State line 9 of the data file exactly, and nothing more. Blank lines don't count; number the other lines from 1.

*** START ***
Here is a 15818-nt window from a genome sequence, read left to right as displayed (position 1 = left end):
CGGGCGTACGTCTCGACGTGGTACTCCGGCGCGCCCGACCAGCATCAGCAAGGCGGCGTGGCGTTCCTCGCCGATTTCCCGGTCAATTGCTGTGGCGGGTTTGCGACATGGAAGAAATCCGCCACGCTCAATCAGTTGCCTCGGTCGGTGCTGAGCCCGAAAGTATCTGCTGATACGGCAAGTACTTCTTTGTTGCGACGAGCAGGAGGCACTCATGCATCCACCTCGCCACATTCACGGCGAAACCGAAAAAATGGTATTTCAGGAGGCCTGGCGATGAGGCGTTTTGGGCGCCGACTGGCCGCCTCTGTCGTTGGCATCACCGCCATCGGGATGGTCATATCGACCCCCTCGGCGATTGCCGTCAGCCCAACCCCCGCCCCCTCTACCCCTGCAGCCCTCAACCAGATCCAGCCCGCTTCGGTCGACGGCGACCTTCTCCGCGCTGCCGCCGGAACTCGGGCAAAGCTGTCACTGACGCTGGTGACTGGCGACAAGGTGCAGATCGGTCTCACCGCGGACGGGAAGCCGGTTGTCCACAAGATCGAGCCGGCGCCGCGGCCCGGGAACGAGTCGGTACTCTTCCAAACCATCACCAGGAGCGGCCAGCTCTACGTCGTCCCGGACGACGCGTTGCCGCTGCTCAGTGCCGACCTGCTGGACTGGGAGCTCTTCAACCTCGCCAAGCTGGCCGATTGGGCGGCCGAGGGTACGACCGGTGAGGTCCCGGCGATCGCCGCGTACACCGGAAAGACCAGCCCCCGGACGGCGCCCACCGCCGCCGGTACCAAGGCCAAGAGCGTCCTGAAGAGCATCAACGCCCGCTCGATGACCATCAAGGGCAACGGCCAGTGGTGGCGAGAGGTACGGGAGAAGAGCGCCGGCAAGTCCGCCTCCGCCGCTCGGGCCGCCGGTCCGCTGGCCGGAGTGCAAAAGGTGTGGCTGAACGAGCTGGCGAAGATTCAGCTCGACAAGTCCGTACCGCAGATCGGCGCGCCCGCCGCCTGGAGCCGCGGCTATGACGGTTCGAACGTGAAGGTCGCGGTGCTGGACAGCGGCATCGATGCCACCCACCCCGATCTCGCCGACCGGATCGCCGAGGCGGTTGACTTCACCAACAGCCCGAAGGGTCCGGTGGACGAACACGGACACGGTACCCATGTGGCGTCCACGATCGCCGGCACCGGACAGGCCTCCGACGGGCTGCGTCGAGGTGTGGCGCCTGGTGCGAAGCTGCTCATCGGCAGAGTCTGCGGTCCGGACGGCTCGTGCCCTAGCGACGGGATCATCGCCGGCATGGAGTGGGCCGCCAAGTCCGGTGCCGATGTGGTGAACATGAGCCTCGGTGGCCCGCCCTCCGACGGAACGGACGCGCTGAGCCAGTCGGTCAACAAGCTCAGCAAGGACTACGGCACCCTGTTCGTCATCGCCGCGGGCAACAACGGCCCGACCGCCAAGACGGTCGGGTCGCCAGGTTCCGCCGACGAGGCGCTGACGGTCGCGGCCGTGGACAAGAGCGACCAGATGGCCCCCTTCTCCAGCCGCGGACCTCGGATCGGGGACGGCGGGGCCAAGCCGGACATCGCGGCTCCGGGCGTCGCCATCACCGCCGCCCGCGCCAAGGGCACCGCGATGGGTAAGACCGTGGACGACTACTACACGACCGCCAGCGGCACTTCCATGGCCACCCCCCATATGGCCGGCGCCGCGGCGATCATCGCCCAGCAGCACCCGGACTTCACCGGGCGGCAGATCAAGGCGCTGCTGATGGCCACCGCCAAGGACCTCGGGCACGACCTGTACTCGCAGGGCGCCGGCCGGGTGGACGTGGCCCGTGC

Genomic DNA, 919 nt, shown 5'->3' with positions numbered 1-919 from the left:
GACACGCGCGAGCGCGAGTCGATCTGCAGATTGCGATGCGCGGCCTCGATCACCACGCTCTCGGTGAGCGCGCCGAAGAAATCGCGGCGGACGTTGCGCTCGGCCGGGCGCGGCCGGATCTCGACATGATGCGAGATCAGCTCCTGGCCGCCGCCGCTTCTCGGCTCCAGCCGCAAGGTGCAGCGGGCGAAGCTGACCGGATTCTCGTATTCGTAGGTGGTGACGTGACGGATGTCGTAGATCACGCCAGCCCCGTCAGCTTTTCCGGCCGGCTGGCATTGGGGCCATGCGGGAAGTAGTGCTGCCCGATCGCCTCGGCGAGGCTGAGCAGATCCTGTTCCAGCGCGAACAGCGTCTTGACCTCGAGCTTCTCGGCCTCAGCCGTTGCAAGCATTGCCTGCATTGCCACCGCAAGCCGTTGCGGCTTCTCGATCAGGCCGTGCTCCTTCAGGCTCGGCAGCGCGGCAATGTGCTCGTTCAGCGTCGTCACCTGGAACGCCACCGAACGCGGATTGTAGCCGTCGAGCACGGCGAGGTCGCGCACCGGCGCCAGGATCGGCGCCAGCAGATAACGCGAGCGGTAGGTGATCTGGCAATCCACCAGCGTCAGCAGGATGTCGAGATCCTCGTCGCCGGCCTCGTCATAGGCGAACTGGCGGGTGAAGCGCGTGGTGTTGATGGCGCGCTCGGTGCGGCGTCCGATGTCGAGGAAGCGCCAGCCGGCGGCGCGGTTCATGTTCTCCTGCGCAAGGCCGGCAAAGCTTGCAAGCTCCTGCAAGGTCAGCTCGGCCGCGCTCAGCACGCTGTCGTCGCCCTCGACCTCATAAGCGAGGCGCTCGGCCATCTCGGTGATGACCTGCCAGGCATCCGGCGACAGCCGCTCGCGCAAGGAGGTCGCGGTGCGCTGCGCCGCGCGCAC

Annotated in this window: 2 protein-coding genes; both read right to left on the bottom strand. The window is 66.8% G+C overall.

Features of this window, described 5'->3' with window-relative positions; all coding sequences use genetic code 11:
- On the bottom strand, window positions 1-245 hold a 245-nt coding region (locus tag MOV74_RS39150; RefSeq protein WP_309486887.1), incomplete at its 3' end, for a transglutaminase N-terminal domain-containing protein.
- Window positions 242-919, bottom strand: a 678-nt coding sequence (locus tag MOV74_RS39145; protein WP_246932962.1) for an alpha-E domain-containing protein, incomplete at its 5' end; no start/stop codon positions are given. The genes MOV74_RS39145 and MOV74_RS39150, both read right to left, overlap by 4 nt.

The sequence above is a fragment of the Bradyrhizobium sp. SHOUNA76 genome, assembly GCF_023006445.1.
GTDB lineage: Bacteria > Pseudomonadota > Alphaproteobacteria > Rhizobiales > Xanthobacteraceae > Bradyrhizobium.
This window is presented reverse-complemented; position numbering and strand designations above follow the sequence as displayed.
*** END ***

The sequence above is a fragment of the Bradyrhizobium sp. SHOUNA76 genome, assembly GCF_023006445.1.